WASHINGTON, D.C.—Curtis Doebbler, a human rights lawyer who has been retained to defend Saddam Hussein in his upcoming war crimes trial, tells a story that he says hints at the problems with America’s occupation of Iraq.
Since July, he said, he has been approached by not one but two separate organizations funded by the United States to help train the judges of the Iraqi Special Tribunal. Their proposal? That he contribute to the training.
After the first request, Doebbler told the organization, which he won’t name, that he would probably have a “conflict of interest” instructing the judges who would be trying his client. Then came a second request. “At one point, I was told, ‘Ah, we’ve signed you up to come to Jordan to participate in the training.’
“To me, I find that incredibly inept,” Doebbler said. “I think it shows the . . . incompetence by which they’re going about this. It troubles me.”
Doebbler is the only American member of a team of lawyers hired by Hussein’s first wife, Sajida, who lives in exile in Qatar, to represent her jailed husband. Last week, one of the group’s Iraqi lawyers, Khalil al-Dulaimi, met with Hussein, after being escorted blindfolded to the secret location where he is being held. It was the first time Hussein, who is to be tried along with 11 of his associates, has met with an attorney.
Also last week, there was confusion as to whether the war crimes trials have actually started. Iraqi officials were quick to play down the interrogation of Ali Hassan al-Majid, known worldwide as “Chemical Ali,” and another Hussein aide as routine pre-trial questioning.
Over lunch on December 17 in an expensive Georgetown restaurant, Doebbler talked about his participation in Hussein’s case, the U.S. invasion of Iraq, and his work defending human rights. During the 90-minute interview, the New York native said he is motivated to defend the man many believe was among the most ruthless dictators of the last century not just to uphold norms of international law, but to expose the Bush administration, whose activities over the last four years—in Iraq, in Afghanistan, and in the detention of prisoners in Guantánamo Bay—he called “illegal.”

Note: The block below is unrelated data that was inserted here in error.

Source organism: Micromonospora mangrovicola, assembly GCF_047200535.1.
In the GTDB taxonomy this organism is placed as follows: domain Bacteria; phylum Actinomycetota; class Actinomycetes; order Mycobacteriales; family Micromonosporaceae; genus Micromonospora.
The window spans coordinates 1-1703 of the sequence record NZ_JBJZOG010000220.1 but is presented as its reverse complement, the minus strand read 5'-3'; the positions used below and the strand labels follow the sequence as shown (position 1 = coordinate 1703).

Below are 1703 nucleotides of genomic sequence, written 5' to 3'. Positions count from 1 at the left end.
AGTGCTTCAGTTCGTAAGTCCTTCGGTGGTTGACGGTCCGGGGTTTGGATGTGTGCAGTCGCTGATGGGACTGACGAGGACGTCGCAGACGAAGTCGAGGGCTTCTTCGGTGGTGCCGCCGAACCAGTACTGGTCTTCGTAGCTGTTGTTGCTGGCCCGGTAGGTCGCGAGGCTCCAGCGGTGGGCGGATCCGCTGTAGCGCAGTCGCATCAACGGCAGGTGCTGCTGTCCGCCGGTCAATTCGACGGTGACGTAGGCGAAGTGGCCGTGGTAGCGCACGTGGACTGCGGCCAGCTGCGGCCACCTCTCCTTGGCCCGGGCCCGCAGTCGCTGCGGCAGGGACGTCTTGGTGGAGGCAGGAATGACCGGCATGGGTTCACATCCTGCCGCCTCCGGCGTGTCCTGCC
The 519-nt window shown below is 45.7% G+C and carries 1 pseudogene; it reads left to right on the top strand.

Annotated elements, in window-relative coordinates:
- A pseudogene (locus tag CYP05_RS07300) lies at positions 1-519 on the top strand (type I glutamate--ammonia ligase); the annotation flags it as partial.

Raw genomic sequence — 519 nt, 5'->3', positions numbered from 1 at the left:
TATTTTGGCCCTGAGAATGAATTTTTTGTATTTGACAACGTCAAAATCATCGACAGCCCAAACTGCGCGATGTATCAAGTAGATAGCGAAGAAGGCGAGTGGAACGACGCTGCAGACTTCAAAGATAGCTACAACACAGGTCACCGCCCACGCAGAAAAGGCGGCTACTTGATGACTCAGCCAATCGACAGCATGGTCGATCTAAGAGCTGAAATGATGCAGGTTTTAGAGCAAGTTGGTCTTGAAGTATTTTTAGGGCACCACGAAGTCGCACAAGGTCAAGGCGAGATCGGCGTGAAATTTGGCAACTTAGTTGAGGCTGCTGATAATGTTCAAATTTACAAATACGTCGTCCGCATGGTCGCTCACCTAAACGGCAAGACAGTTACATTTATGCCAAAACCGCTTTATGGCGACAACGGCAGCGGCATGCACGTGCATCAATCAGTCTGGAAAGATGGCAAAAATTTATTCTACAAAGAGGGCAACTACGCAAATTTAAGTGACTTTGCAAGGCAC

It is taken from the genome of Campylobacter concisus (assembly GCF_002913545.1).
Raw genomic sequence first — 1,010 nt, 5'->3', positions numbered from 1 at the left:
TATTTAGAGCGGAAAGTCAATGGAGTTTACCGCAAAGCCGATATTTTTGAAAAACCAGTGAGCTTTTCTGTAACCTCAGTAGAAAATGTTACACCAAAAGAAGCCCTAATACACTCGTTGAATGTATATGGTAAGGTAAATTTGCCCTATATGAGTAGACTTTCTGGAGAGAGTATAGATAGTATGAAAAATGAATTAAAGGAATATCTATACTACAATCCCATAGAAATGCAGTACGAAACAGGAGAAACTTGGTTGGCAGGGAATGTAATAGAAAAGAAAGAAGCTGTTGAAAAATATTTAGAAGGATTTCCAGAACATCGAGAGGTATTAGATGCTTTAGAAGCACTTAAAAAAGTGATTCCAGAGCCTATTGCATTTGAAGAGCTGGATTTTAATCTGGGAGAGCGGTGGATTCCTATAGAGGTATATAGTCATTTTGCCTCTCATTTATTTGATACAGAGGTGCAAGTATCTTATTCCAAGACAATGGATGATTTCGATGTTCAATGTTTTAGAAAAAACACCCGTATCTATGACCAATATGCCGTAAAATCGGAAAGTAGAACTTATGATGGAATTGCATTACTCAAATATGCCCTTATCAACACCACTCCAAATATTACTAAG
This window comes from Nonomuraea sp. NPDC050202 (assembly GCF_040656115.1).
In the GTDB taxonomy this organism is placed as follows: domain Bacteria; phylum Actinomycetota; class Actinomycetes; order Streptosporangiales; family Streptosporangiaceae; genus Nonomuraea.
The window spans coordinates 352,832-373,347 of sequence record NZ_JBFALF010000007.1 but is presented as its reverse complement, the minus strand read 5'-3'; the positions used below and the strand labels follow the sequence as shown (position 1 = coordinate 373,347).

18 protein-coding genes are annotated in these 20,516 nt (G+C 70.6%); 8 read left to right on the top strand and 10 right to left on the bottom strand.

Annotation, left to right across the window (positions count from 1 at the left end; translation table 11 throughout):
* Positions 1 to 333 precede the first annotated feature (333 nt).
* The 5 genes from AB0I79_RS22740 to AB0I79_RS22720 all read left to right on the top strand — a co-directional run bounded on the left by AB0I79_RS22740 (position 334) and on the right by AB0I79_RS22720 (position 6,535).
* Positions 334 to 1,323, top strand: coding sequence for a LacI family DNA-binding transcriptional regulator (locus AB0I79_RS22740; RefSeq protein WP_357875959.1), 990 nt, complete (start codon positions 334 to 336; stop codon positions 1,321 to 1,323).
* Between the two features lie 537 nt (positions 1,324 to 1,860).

Doebbler, 44, has represented or advised an eclectic mix of clients, including Ethiopian and Sudanese refugees, the Taliban regime, the Palestinian Authority, and prisoners held by the U.S. at Guantánamo Bay. He said he was approached by an intermediary to join Hussein’s legal team.
“I put my name forward because I thought I could make a contribution,” he said. “I’m an international human rights lawyer. I represent, literally—and this is not fallacious—millions of people. I have power of representation for an estimated two and a half million internally displaced people in Khartoum state in Sudan.
“I wish that case got the attention that this case does, because I believe everyone’s human rights are equally important,” he added. Doebbler suggested his defense of Hussein would have a positive impact on the more “vulnerable” clients he represents.
And he believes few other human rights lawyers with his qualifications would have taken on Hussein as a client. He may be right. Though there has been no formal charge sheet against him, Hussein heard preliminary accusations against him at a court hearing in July, related to the gassing of thousands of Kurds in the town of Halabja, and the 1988 “Anfal” campaign of ethnic cleansing; the assassinations of Iraqi political activists over 30 years, and the crushing of Shiite and Kurdish uprisings after the first Gulf war; the disappearances of 8,000 members of the Barzani family, and the executions of Shiite religious leaders in 1974. Also, the 1990 invasion of Kuwait.
Doebbler said he was opposed to Iraq’s invasion of Kuwait. “I don’t think it’s appropriate for a country to resolve a dispute with another country using force,” he said, adding that he would need more information before he could say whether that invasion was illegal under international law.